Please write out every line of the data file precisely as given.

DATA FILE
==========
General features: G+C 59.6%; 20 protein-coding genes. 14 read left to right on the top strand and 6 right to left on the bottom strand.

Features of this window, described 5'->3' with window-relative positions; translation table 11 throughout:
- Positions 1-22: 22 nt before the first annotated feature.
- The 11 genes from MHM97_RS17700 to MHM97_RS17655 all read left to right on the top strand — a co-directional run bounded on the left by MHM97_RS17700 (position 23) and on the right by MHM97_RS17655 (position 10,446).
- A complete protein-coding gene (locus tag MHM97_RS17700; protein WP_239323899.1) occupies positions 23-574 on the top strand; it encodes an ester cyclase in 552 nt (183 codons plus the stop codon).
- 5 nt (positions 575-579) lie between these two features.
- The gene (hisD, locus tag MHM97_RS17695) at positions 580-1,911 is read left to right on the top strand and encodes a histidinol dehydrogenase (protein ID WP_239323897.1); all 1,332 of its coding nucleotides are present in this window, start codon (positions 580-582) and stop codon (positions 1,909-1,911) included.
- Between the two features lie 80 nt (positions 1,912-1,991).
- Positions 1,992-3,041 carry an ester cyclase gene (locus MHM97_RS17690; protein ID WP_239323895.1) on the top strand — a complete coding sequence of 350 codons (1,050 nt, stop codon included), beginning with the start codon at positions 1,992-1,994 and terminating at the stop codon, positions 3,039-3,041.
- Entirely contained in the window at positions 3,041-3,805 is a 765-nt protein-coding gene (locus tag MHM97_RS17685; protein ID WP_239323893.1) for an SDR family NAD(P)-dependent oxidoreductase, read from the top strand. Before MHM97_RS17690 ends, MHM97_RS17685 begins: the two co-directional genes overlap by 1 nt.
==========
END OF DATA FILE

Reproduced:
General features: G+C 59.6%; 20 protein-coding genes. 14 read left to right on the top strand and 6 right to left on the bottom strand.

Features of this window, described 5'->3' with window-relative positions; translation table 11 throughout:
- Positions 1-22: 22 nt before the first annotated feature.
- The 11 genes from MHM97_RS17700 to MHM97_RS17655 all read left to right on the top strand — a co-directional run bounded on the left by MHM97_RS17700 (position 23) and on the right by MHM97_RS17655 (position 10,446).
- A complete protein-coding gene (locus tag MHM97_RS17700; protein WP_239323899.1) occupies positions 23-574 on the top strand; it encodes an ester cyclase in 552 nt (183 codons plus the stop codon).
- 5 nt (positions 575-579) lie between these two features.
- The gene (hisD, locus tag MHM97_RS17695) at positions 580-1,911 is read left to right on the top strand and encodes a histidinol dehydrogenase (protein ID WP_239323897.1); all 1,332 of its coding nucleotides are present in this window, start codon (positions 580-582) and stop codon (positions 1,909-1,911) included.
- Between the two features lie 80 nt (positions 1,912-1,991).
- Positions 1,992-3,041 carry an ester cyclase gene (locus MHM97_RS17690; protein ID WP_239323895.1) on the top strand — a complete coding sequence of 350 codons (1,050 nt, stop codon included), beginning with the start codon at positions 1,992-1,994 and terminating at the stop codon, positions 3,039-3,041.
- Entirely contained in the window at positions 3,041-3,805 is a 765-nt protein-coding gene (locus tag MHM97_RS17685; protein ID WP_239323893.1) for an SDR family NAD(P)-dependent oxidoreductase, read from the top strand. Before MHM97_RS17690 ends, MHM97_RS17685 begins: the two co-directional genes overlap by 1 nt.